Findings indicate that key supply-side determinants could provide a thrust towards further increases in utilization in contrast with earlier findings when demand-side determinants (e.g., age, and birth order) were more dominant. Supply-side determinants of particular importance include availability of skilled staff, functional readiness of health facilities, and quality of care. Demand-side awareness has improved substantially, with women, overall, being more influenced by service availability and quality than by cultural barriers. This shift could be considered progressive since women increasingly choose to seek care if quality services are perceived to be available at health facilities. Findings also revealed heavy reliance on the private for-profit sector for RMNCH-N care (except for postnatal care).

Wealth and education status remained as two relatively important demand-side determinants for predicting outcomes. As such, findings also point to the regressive role of wealth status on utilization, indicating that perhaps the prevailing user fees exemption alone might not be adequate to improve RMNCH-N service uptake. Rather, it may be pertinent to also consider addressing the direct and indirect costs of care through demand-side financial incentives. Equally important will be the need to improve the readiness of public facilities for RMNCH-N care provision given the relatively lower influence of public facilities (vis a vis the private for-profit sector). This will ensure that the current momentum of care-seeking is maintained. Conversely, the sincere care-seeking of pregnant women and mothers may not result in proportionate improvements in RMNCH-N status and reductions in mortality.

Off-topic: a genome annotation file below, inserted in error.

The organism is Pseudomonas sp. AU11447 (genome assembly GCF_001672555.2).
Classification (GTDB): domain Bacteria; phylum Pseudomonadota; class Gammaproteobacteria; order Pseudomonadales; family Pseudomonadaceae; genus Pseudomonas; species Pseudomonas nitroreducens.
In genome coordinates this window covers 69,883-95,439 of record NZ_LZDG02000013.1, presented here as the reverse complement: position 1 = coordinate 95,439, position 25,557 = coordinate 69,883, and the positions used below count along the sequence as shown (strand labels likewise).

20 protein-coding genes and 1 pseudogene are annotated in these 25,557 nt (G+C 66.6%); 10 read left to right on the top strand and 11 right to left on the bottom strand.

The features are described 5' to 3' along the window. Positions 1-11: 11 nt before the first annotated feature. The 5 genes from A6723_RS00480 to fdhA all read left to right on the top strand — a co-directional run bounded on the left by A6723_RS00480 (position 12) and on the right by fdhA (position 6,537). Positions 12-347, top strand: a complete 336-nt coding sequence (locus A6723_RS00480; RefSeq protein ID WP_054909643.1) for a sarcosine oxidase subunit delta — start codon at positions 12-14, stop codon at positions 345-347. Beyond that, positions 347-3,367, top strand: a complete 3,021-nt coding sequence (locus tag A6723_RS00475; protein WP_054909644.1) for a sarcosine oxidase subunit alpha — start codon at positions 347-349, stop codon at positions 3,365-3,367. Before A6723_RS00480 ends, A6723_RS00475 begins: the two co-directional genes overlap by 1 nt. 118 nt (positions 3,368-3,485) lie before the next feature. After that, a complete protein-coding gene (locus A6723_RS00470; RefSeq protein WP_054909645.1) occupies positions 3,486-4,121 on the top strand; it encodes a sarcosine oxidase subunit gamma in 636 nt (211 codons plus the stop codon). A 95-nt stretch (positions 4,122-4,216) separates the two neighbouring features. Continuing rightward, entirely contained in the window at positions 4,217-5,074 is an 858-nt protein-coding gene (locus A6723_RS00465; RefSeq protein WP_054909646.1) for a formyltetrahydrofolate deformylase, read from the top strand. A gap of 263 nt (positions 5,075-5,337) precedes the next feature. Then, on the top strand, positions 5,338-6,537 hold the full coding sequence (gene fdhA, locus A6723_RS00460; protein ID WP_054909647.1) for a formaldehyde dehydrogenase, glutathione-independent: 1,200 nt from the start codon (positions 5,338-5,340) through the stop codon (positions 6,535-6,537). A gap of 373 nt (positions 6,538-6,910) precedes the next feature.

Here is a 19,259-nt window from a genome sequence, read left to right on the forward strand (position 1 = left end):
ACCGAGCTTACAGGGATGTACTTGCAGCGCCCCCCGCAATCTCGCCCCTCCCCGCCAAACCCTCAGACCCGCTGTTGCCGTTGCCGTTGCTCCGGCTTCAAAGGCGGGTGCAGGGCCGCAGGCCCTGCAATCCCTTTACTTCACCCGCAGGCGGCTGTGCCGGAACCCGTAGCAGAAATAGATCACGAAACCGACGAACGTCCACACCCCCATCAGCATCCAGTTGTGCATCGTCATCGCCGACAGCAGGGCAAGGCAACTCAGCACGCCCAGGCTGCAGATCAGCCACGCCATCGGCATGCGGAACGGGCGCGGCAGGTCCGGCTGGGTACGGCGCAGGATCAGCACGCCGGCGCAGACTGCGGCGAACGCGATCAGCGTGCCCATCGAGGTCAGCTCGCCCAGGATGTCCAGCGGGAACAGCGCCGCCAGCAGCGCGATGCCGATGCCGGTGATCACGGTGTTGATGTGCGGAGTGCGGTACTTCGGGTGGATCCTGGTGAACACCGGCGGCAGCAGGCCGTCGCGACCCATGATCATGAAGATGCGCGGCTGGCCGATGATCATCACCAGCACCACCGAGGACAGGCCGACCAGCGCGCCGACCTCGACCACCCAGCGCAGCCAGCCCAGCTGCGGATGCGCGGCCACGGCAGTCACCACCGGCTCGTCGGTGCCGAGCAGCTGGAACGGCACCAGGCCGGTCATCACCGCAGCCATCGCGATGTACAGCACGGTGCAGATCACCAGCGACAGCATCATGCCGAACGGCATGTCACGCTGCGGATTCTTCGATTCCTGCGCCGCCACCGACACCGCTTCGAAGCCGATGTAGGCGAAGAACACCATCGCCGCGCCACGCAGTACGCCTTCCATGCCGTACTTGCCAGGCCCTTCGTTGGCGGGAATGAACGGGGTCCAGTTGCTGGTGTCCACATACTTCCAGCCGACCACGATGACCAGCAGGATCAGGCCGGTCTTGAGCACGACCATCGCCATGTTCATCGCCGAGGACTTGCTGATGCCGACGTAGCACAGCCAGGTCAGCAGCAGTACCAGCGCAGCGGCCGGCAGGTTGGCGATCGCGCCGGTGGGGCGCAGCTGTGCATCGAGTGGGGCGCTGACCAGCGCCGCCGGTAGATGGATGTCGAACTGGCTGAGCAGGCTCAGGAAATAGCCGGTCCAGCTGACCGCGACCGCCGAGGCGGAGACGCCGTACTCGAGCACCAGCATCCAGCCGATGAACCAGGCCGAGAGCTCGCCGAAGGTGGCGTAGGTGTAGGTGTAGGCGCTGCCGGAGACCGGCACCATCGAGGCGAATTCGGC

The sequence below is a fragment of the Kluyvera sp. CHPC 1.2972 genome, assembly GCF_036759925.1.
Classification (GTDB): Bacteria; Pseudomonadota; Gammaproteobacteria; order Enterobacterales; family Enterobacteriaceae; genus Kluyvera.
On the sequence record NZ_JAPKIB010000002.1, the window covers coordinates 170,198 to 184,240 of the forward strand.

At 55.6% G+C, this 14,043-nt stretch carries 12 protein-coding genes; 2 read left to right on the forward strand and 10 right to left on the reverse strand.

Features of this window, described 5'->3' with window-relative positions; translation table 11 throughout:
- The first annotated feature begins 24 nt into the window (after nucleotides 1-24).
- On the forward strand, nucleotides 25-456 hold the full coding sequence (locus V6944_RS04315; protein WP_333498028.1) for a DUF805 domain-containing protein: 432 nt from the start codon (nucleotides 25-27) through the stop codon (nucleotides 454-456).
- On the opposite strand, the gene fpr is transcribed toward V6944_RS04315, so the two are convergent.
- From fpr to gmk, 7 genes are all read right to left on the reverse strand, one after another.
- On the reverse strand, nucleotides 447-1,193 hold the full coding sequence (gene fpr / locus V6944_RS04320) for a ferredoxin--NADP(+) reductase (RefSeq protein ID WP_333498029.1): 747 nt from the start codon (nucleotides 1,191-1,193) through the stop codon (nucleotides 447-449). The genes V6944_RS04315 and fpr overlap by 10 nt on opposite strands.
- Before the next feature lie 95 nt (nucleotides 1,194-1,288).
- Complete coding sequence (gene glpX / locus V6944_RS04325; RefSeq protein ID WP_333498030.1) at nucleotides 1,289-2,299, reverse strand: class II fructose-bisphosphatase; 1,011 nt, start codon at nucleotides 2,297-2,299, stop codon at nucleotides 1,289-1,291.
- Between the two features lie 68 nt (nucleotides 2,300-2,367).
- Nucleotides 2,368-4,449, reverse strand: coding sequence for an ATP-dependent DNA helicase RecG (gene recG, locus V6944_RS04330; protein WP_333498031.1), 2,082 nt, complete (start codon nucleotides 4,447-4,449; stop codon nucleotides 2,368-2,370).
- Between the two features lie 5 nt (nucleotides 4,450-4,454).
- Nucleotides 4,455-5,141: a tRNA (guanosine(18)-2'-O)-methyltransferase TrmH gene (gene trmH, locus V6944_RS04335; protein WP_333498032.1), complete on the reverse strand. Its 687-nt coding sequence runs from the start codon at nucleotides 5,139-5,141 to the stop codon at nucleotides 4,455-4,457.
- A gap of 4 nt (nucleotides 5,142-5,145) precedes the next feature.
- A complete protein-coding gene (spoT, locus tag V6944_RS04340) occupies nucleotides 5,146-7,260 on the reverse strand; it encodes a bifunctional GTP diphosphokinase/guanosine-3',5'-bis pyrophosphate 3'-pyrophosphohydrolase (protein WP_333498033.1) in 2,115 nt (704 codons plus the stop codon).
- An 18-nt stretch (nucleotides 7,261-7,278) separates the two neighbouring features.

Strategies that improve the engagement of community health workers (CHW) in RMNCH-N utilization could also help to boost utilization patterns.  The influence of CHWs in maternal and childcare utilization (except family planning) was found to be low. Interestingly, findings revealed that women who have access to mass media stand a better chance of utilizing RMNCH-N services. These findings underscore the potential of mobile health technology in augmenting women’s awareness, and in supporting CHW capacity and connectivity with communities. 

Areas for future research

Relative to more traditional methods, machine learning methods increased the efficiency and precision of this analysis by better capturing non-linear relationships more clearly. Notwithstanding, the supervised learning algorithm in this study is a subcategory machine learning class designed to reduce biases, nevertheless it still faces the limitation of data, and, although informative, it does not provide a full picture. Additional analytical work is therefore needed to better understand the causal underpinnings between, for example, financial access of poor women, the role of CHWs and improved RMNCH-N outcomes.


Mersedeh Tariverdi

Senior Data Scientist, Health, Nutrition, and Population Team, World Bank